Tsewang had just brought the Gypsy to an abrupt halt. “What is it this time? Has the spare wheel come loose and rolled down the mountain again?” I asked myself. ‘We’ were on our way to Rangdum. The Gypsy we were in could easily have been the most rickety contraption mankind could have stepped into. And here ‘We’ were, blasting Ladakhi music at full volume up and down mountains and valleys, on roads that could hardly be called so. The radio system had been the star component on this journey so far; held together by about one hundred meters of tape, it unflinchingly blared out local music. Like a lone soldier on a bell tower keeping his gun firing against all odds. It bounced and dangled only more with each ditch, bump and puddle we sped over. The Ladakhis required that ‘The music must go on’. And the beat up Blaupunkt system did not disappoint.
‘Did you say this was the first time you’ve been up this mountain pass?’ asked Tsewang.
‘Why, I haven’t ever been up Namik la before.’ I replied, wondering if he had skidded to a stop just to ask me that question.
‘Oh well.’ Tsewang simply said and hopped out of the gypsy and ran up a slope. He came back running shortly, clutching flowers in his hand. ‘Here you go!’ he said, handing the flowers to me.
This was my introduction to the most wonderful Ladakhi tradition; If a Ladakhi finds himself travelling with somebody who is going up a particular mountain pass for the first time, he will pluck flowers from the mountain and present them to the first timer. And in return, the visitor is expected to buy the next meal!
There were five of us in the gypsy, and four more in another even more beat up gypsy. This was how our journey to Rangdum had begun. Who were ‘We’? We’re the Snow Leopard Conservancy; an organization striving hard to change the locals’ attitude towards the mystical creature and providing them with opportunities to benefit from its presence in their region. And this was my first field trip with the conservancy as a volunteer.
The next evening, Rangdum…
‘Village profiling’ is an incredibly interesting activity. The members of the conservancy spread out across the village with a questionnaire. The locals answer questions which allow the conservancy to create a brief profile of the village; what’s interesting about the town, what are animals one will find here, little known facts about their history, festivals and such information that might intrigue prospective visitors enough to travel to rangdum, thereby benefitting the town’s economy. All of 63 households, the profiling was carried out quickly. Each home I visited came guaranteed with at least 2 cups of butter tea. The Ladakhis are unrelenting in their hospitality and I had nothing to complain about hot tea on this freezing evening.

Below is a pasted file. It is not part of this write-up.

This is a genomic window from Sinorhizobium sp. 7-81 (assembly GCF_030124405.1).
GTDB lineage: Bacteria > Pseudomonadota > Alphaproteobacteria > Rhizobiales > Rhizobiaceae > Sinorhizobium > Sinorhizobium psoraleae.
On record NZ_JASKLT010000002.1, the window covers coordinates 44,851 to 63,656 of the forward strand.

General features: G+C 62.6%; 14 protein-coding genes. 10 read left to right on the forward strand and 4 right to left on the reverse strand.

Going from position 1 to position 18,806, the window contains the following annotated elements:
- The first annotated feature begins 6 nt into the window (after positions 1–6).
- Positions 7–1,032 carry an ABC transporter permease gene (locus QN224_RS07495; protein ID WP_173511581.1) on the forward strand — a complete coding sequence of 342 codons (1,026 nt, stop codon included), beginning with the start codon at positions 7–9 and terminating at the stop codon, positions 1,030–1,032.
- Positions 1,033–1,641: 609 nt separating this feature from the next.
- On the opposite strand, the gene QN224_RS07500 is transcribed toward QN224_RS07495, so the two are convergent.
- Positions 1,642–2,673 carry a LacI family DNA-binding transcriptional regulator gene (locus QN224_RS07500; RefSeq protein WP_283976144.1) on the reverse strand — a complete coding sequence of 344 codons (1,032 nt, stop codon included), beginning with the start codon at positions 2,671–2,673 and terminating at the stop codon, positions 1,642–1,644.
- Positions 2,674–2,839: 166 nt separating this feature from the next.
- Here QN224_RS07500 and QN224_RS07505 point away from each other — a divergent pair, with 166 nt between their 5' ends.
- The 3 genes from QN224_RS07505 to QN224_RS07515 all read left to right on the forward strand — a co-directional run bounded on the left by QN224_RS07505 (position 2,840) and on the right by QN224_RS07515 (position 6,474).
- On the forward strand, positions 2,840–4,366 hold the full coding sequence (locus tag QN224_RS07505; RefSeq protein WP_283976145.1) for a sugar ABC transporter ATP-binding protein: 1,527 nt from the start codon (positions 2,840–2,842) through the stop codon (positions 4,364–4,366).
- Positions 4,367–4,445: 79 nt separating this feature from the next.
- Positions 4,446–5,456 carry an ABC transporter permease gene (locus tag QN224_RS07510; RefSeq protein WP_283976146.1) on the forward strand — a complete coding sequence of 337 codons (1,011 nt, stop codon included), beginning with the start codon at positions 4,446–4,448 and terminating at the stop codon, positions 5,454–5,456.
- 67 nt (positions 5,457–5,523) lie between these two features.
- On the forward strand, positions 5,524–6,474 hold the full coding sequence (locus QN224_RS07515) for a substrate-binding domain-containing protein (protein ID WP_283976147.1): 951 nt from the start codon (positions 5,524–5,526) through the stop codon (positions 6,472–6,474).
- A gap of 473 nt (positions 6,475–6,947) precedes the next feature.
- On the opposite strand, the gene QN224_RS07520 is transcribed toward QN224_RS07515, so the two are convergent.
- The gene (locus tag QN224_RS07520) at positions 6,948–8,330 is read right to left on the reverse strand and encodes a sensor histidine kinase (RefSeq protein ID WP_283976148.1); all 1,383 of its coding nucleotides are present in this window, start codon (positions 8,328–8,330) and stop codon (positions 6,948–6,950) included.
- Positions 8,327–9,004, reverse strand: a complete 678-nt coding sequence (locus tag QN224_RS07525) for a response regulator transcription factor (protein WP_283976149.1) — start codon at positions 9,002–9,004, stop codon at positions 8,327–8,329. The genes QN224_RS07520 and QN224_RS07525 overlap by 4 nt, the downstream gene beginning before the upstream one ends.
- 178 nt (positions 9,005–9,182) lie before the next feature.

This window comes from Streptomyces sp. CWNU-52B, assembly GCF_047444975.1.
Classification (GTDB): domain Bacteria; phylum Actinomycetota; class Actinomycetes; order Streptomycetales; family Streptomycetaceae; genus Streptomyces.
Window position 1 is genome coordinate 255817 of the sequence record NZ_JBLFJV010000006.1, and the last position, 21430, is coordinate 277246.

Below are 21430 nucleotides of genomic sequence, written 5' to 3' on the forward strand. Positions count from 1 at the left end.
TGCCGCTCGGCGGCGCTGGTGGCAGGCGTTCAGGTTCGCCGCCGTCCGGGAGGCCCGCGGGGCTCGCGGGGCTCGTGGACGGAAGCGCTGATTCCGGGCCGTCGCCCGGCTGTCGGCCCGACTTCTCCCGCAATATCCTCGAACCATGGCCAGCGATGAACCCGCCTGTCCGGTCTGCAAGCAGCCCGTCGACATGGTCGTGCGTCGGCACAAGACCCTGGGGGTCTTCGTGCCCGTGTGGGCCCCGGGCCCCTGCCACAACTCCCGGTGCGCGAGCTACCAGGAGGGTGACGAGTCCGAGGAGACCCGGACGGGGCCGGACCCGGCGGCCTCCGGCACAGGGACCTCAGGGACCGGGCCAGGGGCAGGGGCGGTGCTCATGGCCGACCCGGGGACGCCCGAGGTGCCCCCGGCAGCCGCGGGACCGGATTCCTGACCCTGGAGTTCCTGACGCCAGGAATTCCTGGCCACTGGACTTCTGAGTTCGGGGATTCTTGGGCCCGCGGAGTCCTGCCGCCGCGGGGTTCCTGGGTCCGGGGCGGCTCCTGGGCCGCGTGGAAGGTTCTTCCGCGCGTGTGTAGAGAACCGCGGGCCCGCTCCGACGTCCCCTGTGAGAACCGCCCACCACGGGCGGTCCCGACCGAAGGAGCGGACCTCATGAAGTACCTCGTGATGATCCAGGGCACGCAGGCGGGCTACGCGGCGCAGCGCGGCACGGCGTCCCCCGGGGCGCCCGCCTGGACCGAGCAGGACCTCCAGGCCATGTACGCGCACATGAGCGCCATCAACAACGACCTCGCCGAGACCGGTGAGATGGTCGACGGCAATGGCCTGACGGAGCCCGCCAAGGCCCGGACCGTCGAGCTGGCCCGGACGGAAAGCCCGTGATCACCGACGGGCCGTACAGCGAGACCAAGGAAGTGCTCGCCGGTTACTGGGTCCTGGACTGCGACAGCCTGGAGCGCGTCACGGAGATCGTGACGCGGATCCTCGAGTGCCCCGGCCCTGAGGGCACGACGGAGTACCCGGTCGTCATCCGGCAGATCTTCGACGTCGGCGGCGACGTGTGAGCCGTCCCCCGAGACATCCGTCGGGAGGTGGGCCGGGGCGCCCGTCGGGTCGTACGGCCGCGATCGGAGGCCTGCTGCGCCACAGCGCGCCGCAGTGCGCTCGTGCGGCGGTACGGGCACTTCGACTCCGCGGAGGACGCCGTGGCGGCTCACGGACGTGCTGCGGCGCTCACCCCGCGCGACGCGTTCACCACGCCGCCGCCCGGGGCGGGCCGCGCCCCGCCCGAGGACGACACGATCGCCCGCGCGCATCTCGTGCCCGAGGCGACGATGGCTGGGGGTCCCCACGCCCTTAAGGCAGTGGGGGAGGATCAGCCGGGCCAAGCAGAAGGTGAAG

During profiling, we found out that there was a village fair that was happening at the Rangdum Monastery the next morning. And this was good news because the conservancy could now address the entire village under one roof, making the job easier. And for me, it was not only as close as I could get to experiencing Ladakhi culture, but also an opportunity to carry out a polaroid project I had been working on for a while. A project which had me giving out instant films to people in the remotest regions of india. No where near a photo studio, many of the people I gave out films to had their last picture print taken decades ago. Some didn’t even have a single photograph!
The next morning, everybody from the village had thronged the monastery in happy spirits. The men came in princely robes and the women dazzled in spectacular headgear studded with turquoise beads. Having emptied my wallet to purchase the monastery’s lottery tickets (For a grand prize of a washing machine!), I walked into a hallway which had a group of wonderfully dressed women seated. Here, I pulled out my instant camera and clicked one of the women’s photographs and presented it to her. A wide smile crossed her face as she examined the photograph closely. The other women crowded around her and peered at the picture inquisitively. Their attention slowly shifted to me; the man with the instant camera. Soon, requests followed. They all wanted a photograph. I obliged one of them. And then two more. And soon I had run out of film. But the crowd was still gathered around me, pleading for just one picture. With their daughters, with their husbands and sons. Word around the monastery had gotten around so quickly. I told them I was out of film but they all disbelieved. Cursing myself for not having anticipated this, I looked around for a safe exit. That’s when a hand grabbed me and took me aside and away from the crowd. It was one of the conservancy members. It was a crushing feeling, having disappointed so many of them. I began to feel miserable.
“They came looking for you, the sisters.” Said Dolker, a colleague. We were outside the monastery, standing on a rock overlooking the valley. The fair ended and the crowd had dispersed. “Looking for me?” I asked her.
‘”Yes, they thought you might have one extra film that you could click for them. They swore they wouldn’t tell anybody. They asked for you, waited for a bit and left.” She told me.
“Ummm” I mumbled, not knowing what to say.
‘Look, there!’ she pointed down the valley. Then I saw two black specks walking slowly. Silhouetted against the grand mountains. It was the sisters. I saw their figures grow smaller and smaller. I saw how remote this village was and where these people lived. I realized how much a photograph would mean to them. The disappointment in me grew tenfold. Just then, I saw a monk walk past me, the smile on his face was priceless; he was carrying the washing machine he had just won at the lottery. He looked like a guy who would come back next year and try his luck again.
Then I knew someone else who would come back the next year. It was me. I made a promise to myself. That I’d return, with enough film to give everybody.